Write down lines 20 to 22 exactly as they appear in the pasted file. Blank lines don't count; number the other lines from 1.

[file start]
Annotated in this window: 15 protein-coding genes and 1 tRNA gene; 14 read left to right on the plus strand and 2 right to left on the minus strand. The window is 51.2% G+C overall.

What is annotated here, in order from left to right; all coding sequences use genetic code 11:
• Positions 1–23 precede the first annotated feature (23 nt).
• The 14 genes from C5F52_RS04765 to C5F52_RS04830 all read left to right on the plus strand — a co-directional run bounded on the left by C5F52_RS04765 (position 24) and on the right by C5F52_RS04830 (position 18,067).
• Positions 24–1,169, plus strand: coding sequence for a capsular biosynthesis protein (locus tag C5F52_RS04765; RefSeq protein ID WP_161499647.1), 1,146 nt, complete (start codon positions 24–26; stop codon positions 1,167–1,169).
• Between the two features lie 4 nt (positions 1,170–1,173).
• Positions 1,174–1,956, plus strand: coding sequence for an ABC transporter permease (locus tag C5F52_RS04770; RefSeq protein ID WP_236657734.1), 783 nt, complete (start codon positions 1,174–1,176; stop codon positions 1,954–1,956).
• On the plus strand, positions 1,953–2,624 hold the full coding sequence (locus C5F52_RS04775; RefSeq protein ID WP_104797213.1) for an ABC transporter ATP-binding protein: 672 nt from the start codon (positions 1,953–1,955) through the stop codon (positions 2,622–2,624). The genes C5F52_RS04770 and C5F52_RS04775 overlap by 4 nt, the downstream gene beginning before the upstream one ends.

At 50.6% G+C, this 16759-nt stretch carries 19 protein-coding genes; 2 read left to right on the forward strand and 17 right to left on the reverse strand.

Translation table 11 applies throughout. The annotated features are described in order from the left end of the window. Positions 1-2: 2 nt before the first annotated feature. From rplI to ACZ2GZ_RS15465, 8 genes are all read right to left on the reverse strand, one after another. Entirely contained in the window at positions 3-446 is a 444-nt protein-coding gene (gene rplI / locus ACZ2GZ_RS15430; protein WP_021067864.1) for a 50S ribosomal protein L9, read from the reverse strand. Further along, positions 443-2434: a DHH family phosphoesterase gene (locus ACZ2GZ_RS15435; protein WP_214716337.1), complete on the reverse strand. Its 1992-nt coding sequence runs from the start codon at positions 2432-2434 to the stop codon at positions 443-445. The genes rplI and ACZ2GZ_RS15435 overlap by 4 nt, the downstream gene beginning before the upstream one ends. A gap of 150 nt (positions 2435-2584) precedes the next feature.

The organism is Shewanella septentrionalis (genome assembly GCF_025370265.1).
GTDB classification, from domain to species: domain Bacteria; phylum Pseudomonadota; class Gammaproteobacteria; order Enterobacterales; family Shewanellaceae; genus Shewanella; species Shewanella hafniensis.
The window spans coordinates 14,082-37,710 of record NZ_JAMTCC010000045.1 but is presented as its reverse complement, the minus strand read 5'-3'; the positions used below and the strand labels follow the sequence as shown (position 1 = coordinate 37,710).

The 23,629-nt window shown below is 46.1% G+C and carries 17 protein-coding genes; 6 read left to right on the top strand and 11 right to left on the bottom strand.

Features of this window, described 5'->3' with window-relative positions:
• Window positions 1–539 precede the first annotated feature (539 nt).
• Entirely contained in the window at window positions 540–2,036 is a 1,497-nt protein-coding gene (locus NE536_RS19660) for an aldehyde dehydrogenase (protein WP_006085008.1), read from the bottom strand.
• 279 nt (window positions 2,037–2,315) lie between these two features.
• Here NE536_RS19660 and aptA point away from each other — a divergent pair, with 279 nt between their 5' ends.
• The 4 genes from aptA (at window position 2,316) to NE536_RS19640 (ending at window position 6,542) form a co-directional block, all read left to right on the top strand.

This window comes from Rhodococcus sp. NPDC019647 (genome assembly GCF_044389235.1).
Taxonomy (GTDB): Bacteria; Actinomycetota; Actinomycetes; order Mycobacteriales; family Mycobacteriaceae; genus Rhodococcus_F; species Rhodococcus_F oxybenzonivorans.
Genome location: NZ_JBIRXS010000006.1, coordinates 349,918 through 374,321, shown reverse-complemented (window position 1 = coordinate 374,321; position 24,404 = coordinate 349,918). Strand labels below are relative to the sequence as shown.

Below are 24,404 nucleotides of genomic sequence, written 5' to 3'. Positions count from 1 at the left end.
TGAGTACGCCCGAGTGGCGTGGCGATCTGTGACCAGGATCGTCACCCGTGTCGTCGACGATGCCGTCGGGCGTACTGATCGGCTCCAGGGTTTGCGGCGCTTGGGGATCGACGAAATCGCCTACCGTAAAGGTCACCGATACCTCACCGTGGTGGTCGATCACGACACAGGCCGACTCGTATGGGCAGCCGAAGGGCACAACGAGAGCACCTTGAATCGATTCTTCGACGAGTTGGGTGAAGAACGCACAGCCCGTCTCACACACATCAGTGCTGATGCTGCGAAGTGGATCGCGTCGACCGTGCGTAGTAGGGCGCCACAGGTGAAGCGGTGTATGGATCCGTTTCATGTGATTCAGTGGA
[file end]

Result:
• The 4 genes from aptA (at window position 2,316) to NE536_RS19640 (ending at window position 6,542) form a co-directional block, all read left to right on the top strand.

This window comes from Rhodococcus sp. NPDC019647 (genome assembly GCF_044389235.1).
Taxonomy (GTDB): Bacteria; Actinomycetota; Actinomycetes; order Mycobacteriales; family Mycobacteriaceae; genus Rhodococcus_F; species Rhodococcus_F oxybenzonivorans.